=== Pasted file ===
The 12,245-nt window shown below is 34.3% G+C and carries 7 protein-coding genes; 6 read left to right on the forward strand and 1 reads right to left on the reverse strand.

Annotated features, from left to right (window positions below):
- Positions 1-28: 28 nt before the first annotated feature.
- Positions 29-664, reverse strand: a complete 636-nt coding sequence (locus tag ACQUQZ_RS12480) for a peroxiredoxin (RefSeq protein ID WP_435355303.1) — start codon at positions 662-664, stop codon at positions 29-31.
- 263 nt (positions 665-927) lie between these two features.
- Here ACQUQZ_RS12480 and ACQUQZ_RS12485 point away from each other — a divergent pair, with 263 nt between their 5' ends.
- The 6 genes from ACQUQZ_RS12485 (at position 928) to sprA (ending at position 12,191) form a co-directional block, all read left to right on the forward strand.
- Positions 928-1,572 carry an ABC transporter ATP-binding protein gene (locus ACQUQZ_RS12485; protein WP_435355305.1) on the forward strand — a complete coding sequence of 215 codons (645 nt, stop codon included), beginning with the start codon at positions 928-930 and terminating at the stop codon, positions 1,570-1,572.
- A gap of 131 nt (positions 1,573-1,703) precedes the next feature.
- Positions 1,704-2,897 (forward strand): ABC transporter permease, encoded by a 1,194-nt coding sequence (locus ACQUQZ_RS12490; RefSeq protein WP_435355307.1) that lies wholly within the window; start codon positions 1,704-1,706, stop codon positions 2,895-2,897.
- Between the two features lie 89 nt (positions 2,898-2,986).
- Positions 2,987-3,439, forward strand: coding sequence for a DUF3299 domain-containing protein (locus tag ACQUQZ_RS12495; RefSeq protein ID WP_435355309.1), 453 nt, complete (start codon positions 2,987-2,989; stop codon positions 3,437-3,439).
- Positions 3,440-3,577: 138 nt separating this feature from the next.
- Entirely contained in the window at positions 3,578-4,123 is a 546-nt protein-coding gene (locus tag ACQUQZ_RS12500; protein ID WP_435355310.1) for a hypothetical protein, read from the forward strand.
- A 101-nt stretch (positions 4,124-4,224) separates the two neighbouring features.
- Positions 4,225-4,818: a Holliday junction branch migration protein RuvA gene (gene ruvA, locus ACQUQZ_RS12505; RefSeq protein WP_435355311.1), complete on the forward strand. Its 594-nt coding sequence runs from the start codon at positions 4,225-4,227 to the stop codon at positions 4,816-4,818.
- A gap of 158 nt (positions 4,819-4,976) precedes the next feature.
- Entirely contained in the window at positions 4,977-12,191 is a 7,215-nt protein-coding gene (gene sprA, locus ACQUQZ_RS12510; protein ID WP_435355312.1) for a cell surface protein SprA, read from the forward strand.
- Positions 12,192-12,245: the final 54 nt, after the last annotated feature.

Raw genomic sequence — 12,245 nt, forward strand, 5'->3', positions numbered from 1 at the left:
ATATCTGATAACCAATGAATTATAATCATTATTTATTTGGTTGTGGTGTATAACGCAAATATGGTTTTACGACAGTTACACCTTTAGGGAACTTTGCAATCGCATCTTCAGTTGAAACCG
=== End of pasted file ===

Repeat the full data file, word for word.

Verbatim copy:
The 12,245-nt window shown below is 34.3% G+C and carries 7 protein-coding genes; 6 read left to right on the forward strand and 1 reads right to left on the reverse strand.

Annotated features, from left to right (window positions below):
- Positions 1-28: 28 nt before the first annotated feature.
- Positions 29-664, reverse strand: a complete 636-nt coding sequence (locus tag ACQUQZ_RS12480) for a peroxiredoxin (RefSeq protein ID WP_435355303.1) — start codon at positions 662-664, stop codon at positions 29-31.
- 263 nt (positions 665-927) lie between these two features.
- Here ACQUQZ_RS12480 and ACQUQZ_RS12485 point away from each other — a divergent pair, with 263 nt between their 5' ends.
- The 6 genes from ACQUQZ_RS12485 (at position 928) to sprA (ending at position 12,191) form a co-directional block, all read left to right on the forward strand.
- Positions 928-1,572 carry an ABC transporter ATP-binding protein gene (locus ACQUQZ_RS12485; protein WP_435355305.1) on the forward strand — a complete coding sequence of 215 codons (645 nt, stop codon included), beginning with the start codon at positions 928-930 and terminating at the stop codon, positions 1,570-1,572.
- A gap of 131 nt (positions 1,573-1,703) precedes the next feature.
- Positions 1,704-2,897 (forward strand): ABC transporter permease, encoded by a 1,194-nt coding sequence (locus ACQUQZ_RS12490; RefSeq protein WP_435355307.1) that lies wholly within the window; start codon positions 1,704-1,706, stop codon positions 2,895-2,897.
- Between the two features lie 89 nt (positions 2,898-2,986).
- Positions 2,987-3,439, forward strand: coding sequence for a DUF3299 domain-containing protein (locus tag ACQUQZ_RS12495; RefSeq protein ID WP_435355309.1), 453 nt, complete (start codon positions 2,987-2,989; stop codon positions 3,437-3,439).
- Positions 3,440-3,577: 138 nt separating this feature from the next.
- Entirely contained in the window at positions 3,578-4,123 is a 546-nt protein-coding gene (locus tag ACQUQZ_RS12500; protein ID WP_435355310.1) for a hypothetical protein, read from the forward strand.
- A 101-nt stretch (positions 4,124-4,224) separates the two neighbouring features.
- Positions 4,225-4,818: a Holliday junction branch migration protein RuvA gene (gene ruvA, locus ACQUQZ_RS12505; RefSeq protein WP_435355311.1), complete on the forward strand. Its 594-nt coding sequence runs from the start codon at positions 4,225-4,227 to the stop codon at positions 4,816-4,818.
- A gap of 158 nt (positions 4,819-4,976) precedes the next feature.
- Entirely contained in the window at positions 4,977-12,191 is a 7,215-nt protein-coding gene (gene sprA, locus ACQUQZ_RS12510; protein ID WP_435355312.1) for a cell surface protein SprA, read from the forward strand.
- Positions 12,192-12,245: the final 54 nt, after the last annotated feature.

Raw genomic sequence — 12,245 nt, forward strand, 5'->3', positions numbered from 1 at the left:
ATATCTGATAACCAATGAATTATAATCATTATTTATTTGGTTGTGGTGTATAACGCAAATATGGTTTTACGACAGTTACACCTTTAGGGAACTTTGCAATCGCATCTTCAGTTGAAACCG